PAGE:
I had the chance to catch up with Jenks via email for a brief chat about how he goes about researching for such a show with such wide-reaching topics, adapting to the medium of the podcast, the hurdles and challenges of setting off on a rogue investigation, interesting guests on the show, audiences calling in to fact-check his research, and more. Read the full interview below:

Congratulations on season 2 of ‘What Really Happened?’ Like the first season, your list of topics is as eclectic as it is interesting. How do you go about picking your subjects?

It’s actually pretty simple and one, of many reasons, I love the process of making this podcast. Throughout the year I keep a fairly giant list. People on social media, co-workers, friends and family all will suggest different topics. And then I am always keeping my eyes open; it’s impossible not to. I think the best part of it all is I can go to Cadence13 as we prep and say, ‘Here are the topics’. And I’ve never once heard, ‘well, we can’t do that’. It’s always a ton of support.

How long does it roughly take for you to put an episode together - from research to setting up interviews to recording and post-production?

Months and months. Some episodes I am on a tight deadline so it’s a pretty short turnaround but something like our 'Secret Sonic War' episode took 6 or so months. From King John II’s exclusion from the pages of history to Dave Chappelle’s exit from stardom to the 27 Club and Boris Yeltsin, you cover a lot of gripping stories this season.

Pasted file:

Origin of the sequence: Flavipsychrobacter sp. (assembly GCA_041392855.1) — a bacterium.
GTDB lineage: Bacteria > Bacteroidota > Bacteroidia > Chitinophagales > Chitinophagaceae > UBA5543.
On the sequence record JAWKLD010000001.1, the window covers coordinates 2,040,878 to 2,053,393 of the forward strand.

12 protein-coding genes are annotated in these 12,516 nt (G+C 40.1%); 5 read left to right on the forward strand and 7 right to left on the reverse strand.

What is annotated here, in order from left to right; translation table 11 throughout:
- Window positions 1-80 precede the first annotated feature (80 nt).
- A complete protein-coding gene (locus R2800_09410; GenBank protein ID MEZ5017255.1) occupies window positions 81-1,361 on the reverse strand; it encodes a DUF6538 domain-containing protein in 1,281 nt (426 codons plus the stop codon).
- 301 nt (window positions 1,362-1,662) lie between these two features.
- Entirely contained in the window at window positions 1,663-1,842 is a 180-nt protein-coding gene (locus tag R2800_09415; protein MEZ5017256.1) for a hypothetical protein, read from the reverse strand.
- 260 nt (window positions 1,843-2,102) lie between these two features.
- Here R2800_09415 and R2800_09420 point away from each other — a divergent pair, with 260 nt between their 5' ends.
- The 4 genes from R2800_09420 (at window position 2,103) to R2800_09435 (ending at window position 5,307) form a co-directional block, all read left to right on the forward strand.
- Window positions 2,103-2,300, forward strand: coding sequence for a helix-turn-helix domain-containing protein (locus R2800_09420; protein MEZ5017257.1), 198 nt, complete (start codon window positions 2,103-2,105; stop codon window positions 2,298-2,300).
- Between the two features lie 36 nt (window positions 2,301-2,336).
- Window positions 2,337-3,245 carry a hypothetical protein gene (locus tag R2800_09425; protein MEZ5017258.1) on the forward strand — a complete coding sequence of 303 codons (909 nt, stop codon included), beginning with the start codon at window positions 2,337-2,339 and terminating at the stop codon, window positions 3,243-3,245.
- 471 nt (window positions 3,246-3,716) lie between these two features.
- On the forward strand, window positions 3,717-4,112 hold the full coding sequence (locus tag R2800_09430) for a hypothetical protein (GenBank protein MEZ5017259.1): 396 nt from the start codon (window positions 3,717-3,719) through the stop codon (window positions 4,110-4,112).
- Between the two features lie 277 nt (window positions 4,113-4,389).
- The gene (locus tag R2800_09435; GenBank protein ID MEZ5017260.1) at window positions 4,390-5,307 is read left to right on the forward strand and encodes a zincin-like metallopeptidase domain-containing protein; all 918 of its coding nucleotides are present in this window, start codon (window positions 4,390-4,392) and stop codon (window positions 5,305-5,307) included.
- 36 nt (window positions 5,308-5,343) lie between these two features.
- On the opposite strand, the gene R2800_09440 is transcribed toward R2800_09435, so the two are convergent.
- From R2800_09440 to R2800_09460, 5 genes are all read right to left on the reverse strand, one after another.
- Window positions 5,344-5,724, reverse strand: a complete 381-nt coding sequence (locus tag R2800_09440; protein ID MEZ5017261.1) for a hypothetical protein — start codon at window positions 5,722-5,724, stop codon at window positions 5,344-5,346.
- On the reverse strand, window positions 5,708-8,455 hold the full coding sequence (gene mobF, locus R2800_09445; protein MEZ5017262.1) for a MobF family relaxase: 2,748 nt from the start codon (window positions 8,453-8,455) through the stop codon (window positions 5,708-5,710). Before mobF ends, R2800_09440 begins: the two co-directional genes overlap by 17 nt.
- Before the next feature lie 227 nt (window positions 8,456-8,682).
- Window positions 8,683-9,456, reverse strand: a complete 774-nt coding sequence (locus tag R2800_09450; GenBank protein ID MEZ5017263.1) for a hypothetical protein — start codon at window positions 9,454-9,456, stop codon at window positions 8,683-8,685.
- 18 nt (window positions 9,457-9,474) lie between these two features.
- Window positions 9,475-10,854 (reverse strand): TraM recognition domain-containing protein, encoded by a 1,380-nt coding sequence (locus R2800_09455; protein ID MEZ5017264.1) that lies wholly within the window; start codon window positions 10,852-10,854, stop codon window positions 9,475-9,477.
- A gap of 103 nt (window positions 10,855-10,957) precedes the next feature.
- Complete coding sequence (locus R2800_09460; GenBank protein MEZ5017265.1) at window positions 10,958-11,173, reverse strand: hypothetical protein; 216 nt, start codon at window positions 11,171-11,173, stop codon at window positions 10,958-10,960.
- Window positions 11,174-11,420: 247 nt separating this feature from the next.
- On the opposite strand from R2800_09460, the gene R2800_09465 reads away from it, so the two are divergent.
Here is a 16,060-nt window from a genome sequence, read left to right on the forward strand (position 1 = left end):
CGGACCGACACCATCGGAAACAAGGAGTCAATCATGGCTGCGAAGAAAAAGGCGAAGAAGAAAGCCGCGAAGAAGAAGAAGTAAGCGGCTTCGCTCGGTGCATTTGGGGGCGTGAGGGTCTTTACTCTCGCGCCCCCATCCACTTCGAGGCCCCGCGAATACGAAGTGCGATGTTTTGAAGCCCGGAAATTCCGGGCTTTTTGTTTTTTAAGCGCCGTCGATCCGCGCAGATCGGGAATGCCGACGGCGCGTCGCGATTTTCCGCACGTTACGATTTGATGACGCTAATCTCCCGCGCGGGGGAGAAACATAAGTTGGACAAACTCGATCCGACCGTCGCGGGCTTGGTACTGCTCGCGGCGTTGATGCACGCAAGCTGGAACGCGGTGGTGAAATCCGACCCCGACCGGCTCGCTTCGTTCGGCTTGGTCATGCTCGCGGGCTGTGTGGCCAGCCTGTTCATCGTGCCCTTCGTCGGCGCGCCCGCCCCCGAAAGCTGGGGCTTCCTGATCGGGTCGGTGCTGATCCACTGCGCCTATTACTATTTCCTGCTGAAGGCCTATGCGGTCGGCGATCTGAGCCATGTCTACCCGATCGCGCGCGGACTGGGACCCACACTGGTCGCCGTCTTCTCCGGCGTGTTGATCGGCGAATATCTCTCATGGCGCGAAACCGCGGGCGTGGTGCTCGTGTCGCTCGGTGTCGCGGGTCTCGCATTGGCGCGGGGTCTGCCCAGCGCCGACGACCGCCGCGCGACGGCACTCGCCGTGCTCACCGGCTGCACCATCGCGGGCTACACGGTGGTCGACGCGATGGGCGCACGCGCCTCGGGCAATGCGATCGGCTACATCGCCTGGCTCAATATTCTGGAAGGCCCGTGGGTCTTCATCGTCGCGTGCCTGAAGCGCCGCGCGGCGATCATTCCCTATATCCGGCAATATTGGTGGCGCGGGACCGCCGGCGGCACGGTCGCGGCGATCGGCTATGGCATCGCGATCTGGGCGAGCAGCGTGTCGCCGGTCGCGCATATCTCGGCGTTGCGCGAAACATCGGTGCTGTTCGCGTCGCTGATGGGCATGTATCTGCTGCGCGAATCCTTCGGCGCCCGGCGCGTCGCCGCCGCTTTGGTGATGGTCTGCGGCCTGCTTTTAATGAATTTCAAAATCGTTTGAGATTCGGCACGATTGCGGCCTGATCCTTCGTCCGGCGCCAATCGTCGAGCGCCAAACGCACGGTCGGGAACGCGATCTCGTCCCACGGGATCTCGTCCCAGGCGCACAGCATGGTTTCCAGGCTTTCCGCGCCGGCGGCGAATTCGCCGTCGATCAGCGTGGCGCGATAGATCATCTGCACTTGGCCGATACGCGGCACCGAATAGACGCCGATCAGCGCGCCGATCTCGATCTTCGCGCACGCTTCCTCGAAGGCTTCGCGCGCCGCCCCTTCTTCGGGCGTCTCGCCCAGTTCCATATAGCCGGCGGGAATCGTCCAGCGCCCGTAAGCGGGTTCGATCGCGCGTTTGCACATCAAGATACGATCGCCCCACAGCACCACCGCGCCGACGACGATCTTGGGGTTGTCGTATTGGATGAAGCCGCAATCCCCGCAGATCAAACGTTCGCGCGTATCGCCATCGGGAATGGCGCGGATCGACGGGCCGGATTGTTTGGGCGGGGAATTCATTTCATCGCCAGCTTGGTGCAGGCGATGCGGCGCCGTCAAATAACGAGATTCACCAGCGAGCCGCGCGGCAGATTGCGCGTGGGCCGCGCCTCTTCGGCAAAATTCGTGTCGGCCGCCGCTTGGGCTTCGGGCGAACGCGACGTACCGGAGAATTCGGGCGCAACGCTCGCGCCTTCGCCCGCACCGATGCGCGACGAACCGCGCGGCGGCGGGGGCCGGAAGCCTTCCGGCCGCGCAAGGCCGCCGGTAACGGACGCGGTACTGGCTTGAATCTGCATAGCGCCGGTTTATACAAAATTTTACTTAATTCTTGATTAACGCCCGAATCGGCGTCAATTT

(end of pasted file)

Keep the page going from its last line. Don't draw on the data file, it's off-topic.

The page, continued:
Was there any topic that you skirted on but had to leave out of the final set? Can we expect a special episode sometime later?

I am always open to it! We did that last year when I realized 1 of the 2 men in prison for murder was innocent of murder. Another incredible feature of podcasts. I can walk in one day and say ‘we need to do a special episode’. And off we go. I am used to cable TV or film where you can’t just decide that you want to do an entirely new episode or story.

Award-winning documentary filmmaker Andrew Jenks hosts the show.

You must get this a lot, but as a documentarian who worked with the medium of film, what was the challenge in adapting to the format of a podcast?

When starting to work on podcasts, I knew I had 50 percent less to work with to tell the story - visuals are obviously gone. So, 50 percent of the tools in my toolbox are now gone. I can’t tell you somebody is sad or happy just by seeing their face. I need to explain it in a way that explains the emotion properly. I need to be careful with music as that now plays an even larger part to the creative. Ultimately, it’s storytelling and this reminds me of camp fire storytelling which couldn’t be a greater, while also simple, challenge.

How did the series come about? How did Dwayne Johnson get into the mix?

I was talking to Seven Bucks Productions (DJ, Dany Garcia, and Brian Gewirtz) about a documentary on what our first episode of Season 1 was about - Muhammad Ali talking a guy (or did he?) out of committing suicide. Of course, DJ and his team think big. And they, along with WME, thought this could be one episode to something larger. They knew I Ioved telling stories and thought podcasting was the most authentic way to do that.